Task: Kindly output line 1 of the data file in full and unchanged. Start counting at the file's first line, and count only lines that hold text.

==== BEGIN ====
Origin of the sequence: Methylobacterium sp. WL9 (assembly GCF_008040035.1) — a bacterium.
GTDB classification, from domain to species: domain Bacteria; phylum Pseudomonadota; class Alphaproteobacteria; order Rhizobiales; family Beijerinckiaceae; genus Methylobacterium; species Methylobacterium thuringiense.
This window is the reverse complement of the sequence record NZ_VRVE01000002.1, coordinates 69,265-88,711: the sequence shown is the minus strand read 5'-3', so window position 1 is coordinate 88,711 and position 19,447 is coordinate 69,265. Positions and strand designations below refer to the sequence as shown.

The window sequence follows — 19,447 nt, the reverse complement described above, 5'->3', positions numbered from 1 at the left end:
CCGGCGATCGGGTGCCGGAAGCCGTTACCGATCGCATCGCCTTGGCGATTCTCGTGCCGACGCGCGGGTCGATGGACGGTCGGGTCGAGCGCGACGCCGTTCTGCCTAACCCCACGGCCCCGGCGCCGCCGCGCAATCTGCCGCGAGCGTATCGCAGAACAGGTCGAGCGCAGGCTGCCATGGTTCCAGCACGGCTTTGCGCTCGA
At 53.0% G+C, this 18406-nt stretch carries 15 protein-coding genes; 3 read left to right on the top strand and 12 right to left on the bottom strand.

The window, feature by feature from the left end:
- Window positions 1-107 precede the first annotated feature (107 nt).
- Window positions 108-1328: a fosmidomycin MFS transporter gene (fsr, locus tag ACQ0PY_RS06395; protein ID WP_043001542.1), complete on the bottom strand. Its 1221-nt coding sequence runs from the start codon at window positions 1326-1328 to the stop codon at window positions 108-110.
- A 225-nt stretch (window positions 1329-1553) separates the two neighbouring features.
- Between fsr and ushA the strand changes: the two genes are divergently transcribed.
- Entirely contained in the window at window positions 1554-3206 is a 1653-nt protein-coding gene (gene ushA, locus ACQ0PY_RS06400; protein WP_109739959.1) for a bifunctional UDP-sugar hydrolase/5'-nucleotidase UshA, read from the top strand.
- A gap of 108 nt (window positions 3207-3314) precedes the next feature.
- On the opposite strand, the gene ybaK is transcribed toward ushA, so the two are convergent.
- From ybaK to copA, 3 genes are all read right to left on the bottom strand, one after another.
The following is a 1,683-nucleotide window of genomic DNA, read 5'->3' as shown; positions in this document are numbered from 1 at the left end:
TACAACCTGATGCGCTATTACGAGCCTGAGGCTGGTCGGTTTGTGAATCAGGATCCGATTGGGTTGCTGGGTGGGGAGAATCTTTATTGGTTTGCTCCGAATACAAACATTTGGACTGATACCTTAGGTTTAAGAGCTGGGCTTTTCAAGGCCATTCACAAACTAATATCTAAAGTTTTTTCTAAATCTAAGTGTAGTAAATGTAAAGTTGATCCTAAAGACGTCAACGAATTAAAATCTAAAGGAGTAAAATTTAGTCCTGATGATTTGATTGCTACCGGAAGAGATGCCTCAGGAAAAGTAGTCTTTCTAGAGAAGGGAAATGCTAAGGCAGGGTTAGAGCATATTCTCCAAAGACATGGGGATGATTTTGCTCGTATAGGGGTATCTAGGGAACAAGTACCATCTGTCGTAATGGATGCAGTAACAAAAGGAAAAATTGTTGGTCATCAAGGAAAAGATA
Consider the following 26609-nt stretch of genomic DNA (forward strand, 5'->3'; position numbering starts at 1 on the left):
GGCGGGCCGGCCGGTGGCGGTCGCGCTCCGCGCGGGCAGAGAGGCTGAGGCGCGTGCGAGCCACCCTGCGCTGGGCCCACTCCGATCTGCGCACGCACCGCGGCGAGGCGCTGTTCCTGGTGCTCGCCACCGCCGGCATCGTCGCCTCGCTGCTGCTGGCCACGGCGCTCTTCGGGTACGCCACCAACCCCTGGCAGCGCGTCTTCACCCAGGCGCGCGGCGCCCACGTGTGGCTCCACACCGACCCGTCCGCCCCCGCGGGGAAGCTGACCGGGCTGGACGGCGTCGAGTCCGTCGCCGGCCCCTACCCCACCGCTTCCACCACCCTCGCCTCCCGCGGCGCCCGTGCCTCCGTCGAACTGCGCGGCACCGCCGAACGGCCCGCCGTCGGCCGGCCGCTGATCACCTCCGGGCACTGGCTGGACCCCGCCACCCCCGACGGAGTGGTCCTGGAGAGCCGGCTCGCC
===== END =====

Origin of the sequence: Methylobacterium sp. WL9 (assembly GCF_008040035.1) — a bacterium.